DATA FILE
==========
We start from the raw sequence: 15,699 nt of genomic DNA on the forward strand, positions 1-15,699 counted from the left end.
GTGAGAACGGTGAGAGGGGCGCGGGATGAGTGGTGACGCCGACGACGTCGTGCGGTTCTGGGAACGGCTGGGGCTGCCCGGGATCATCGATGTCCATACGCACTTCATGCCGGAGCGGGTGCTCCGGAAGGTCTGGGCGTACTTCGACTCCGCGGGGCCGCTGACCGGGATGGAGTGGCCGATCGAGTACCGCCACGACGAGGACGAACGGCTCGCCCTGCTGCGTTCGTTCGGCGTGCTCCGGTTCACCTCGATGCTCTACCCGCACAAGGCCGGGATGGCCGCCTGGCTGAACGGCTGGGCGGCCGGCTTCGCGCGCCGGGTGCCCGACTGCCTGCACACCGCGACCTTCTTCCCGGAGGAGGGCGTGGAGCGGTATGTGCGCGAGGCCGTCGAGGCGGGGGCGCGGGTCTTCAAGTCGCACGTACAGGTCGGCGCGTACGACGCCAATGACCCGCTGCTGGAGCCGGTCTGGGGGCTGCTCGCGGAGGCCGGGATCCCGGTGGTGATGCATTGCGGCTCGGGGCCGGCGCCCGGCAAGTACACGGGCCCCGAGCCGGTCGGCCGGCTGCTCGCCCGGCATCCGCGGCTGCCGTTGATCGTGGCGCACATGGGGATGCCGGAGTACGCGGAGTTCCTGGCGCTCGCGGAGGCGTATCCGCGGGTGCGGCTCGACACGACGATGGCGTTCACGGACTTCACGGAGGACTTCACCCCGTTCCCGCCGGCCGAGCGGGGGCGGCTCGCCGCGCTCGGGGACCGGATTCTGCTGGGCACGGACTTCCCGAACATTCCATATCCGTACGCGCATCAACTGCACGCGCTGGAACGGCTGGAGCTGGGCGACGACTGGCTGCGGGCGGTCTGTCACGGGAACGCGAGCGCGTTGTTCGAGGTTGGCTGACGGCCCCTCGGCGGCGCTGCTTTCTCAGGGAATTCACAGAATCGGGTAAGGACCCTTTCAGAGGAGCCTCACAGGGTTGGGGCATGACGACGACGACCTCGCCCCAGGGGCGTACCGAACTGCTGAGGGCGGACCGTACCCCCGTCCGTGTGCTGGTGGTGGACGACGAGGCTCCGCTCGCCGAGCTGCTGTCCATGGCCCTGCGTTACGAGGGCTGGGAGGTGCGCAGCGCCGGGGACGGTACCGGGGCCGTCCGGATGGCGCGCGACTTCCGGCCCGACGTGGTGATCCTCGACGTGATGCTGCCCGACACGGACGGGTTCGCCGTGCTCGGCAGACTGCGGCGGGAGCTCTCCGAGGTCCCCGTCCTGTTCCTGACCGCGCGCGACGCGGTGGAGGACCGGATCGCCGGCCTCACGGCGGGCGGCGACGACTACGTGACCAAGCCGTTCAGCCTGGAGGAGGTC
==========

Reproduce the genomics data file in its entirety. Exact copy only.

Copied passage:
We start from the raw sequence: 15,699 nt of genomic DNA on the forward strand, positions 1-15,699 counted from the left end.
GTGAGAACGGTGAGAGGGGCGCGGGATGAGTGGTGACGCCGACGACGTCGTGCGGTTCTGGGAACGGCTGGGGCTGCCCGGGATCATCGATGTCCATACGCACTTCATGCCGGAGCGGGTGCTCCGGAAGGTCTGGGCGTACTTCGACTCCGCGGGGCCGCTGACCGGGATGGAGTGGCCGATCGAGTACCGCCACGACGAGGACGAACGGCTCGCCCTGCTGCGTTCGTTCGGCGTGCTCCGGTTCACCTCGATGCTCTACCCGCACAAGGCCGGGATGGCCGCCTGGCTGAACGGCTGGGCGGCCGGCTTCGCGCGCCGGGTGCCCGACTGCCTGCACACCGCGACCTTCTTCCCGGAGGAGGGCGTGGAGCGGTATGTGCGCGAGGCCGTCGAGGCGGGGGCGCGGGTCTTCAAGTCGCACGTACAGGTCGGCGCGTACGACGCCAATGACCCGCTGCTGGAGCCGGTCTGGGGGCTGCTCGCGGAGGCCGGGATCCCGGTGGTGATGCATTGCGGCTCGGGGCCGGCGCCCGGCAAGTACACGGGCCCCGAGCCGGTCGGCCGGCTGCTCGCCCGGCATCCGCGGCTGCCGTTGATCGTGGCGCACATGGGGATGCCGGAGTACGCGGAGTTCCTGGCGCTCGCGGAGGCGTATCCGCGGGTGCGGCTCGACACGACGATGGCGTTCACGGACTTCACGGAGGACTTCACCCCGTTCCCGCCGGCCGAGCGGGGGCGGCTCGCCGCGCTCGGGGACCGGATTCTGCTGGGCACGGACTTCCCGAACATTCCATATCCGTACGCGCATCAACTGCACGCGCTGGAACGGCTGGAGCTGGGCGACGACTGGCTGCGGGCGGTCTGTCACGGGAACGCGAGCGCGTTGTTCGAGGTTGGCTGACGGCCCCTCGGCGGCGCTGCTTTCTCAGGGAATTCACAGAATCGGGTAAGGACCCTTTCAGAGGAGCCTCACAGGGTTGGGGCATGACGACGACGACCTCGCCCCAGGGGCGTACCGAACTGCTGAGGGCGGACCGTACCCCCGTCCGTGTGCTGGTGGTGGACGACGAGGCTCCGCTCGCCGAGCTGCTGTCCATGGCCCTGCGTTACGAGGGCTGGGAGGTGCGCAGCGCCGGGGACGGTACCGGGGCCGTCCGGATGGCGCGCGACTTCCGGCCCGACGTGGTGATCCTCGACGTGATGCTGCCCGACACGGACGGGTTCGCCGTGCTCGGCAGACTGCGGCGGGAGCTCTCCGAGGTCCCCGTCCTGTTCCTGACCGCGCGCGACGCGGTGGAGGACCGGATCGCCGGCCTCACGGCGGGCGGCGACGACTACGTGACCAAGCCGTTCAGCCTGGAGGAGGTC